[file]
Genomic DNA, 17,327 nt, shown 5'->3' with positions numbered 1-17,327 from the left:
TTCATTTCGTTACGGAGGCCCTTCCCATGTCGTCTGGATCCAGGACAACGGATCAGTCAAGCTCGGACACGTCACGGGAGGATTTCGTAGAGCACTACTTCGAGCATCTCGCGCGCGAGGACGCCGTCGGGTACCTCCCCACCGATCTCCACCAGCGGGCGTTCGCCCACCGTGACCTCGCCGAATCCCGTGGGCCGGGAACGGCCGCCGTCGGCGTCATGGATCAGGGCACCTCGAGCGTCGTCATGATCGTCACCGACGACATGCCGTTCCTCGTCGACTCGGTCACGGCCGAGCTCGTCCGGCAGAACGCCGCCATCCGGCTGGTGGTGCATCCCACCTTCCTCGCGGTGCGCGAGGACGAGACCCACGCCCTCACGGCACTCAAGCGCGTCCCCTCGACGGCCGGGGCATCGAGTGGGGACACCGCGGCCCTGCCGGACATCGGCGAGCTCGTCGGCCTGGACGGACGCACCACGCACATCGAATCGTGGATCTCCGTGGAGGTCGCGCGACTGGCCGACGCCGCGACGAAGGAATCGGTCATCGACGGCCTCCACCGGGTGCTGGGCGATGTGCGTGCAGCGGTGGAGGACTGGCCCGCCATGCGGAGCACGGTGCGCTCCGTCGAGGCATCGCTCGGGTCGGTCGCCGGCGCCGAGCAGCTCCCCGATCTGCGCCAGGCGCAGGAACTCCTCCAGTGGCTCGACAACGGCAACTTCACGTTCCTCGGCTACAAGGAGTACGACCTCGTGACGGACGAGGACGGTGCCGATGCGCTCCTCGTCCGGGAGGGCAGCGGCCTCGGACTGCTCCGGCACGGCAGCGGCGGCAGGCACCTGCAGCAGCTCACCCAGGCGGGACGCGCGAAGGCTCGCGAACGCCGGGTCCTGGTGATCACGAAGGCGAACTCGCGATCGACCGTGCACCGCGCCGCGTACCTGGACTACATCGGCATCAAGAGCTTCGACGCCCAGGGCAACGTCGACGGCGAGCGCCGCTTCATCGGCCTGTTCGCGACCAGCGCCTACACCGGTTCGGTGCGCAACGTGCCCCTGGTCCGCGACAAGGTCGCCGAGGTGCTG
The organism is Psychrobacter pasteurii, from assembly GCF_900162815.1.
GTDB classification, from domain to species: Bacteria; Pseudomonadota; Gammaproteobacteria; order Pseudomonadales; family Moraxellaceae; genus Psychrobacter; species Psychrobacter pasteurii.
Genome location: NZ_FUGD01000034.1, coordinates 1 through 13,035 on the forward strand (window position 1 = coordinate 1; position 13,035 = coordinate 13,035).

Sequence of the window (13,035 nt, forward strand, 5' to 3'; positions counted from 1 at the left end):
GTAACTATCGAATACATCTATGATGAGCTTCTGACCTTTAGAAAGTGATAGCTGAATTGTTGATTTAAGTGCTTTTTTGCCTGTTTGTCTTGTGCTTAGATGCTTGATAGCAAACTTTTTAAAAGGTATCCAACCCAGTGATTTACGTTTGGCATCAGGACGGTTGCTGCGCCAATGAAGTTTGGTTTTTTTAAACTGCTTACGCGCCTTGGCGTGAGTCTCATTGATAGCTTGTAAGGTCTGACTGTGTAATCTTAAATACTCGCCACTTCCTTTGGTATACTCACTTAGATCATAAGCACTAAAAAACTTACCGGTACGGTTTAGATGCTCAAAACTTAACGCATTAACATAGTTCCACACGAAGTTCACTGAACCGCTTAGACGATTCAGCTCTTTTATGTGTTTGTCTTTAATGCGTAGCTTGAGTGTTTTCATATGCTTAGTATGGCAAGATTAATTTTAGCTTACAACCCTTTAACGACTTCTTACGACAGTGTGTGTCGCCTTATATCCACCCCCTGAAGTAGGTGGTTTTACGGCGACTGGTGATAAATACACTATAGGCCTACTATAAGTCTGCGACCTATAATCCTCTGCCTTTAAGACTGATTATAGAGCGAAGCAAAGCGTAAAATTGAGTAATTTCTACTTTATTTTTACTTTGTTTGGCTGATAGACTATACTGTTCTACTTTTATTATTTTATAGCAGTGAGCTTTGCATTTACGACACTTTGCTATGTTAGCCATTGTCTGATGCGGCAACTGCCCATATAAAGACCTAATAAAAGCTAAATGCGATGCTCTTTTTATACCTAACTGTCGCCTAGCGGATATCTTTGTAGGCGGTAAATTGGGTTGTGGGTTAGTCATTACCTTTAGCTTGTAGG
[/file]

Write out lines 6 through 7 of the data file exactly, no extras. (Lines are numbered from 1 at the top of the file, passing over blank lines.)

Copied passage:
Sequence of the window (13,035 nt, forward strand, 5' to 3'; positions counted from 1 at the left end):
GTAACTATCGAATACATCTATGATGAGCTTCTGACCTTTAGAAAGTGATAGCTGAATTGTTGATTTAAGTGCTTTTTTGCCTGTTTGTCTTGTGCTTAGATGCTTGATAGCAAACTTTTTAAAAGGTATCCAACCCAGTGATTTACGTTTGGCATCAGGACGGTTGCTGCGCCAATGAAGTTTGGTTTTTTTAAACTGCTTACGCGCCTTGGCGTGAGTCTCATTGATAGCTTGTAAGGTCTGACTGTGTAATCTTAAATACTCGCCACTTCCTTTGGTATACTCACTTAGATCATAAGCACTAAAAAACTTACCGGTACGGTTTAGATGCTCAAAACTTAACGCATTAACATAGTTCCACACGAAGTTCACTGAACCGCTTAGACGATTCAGCTCTTTTATGTGTTTGTCTTTAATGCGTAGCTTGAGTGTTTTCATATGCTTAGTATGGCAAGATTAATTTTAGCTTACAACCCTTTAACGACTTCTTACGACAGTGTGTGTCGCCTTATATCCACCCCCTGAAGTAGGTGGTTTTACGGCGACTGGTGATAAATACACTATAGGCCTACTATAAGTCTGCGACCTATAATCCTCTGCCTTTAAGACTGATTATAGAGCGAAGCAAAGCGTAAAATTGAGTAATTTCTACTTTATTTTTACTTTGTTTGGCTGATAGACTATACTGTTCTACTTTTATTATTTTATAGCAGTGAGCTTTGCATTTACGACACTTTGCTATGTTAGCCATTGTCTGATGCGGCAACTGCCCATATAAAGACCTAATAAAAGCTAAATGCGATGCTCTTTTTATACCTAACTGTCGCCTAGCGGATATCTTTGTAGGCGGTAAATTGGGTTGTGGGTTAGTCATTACCTTTAGCTTGTAGG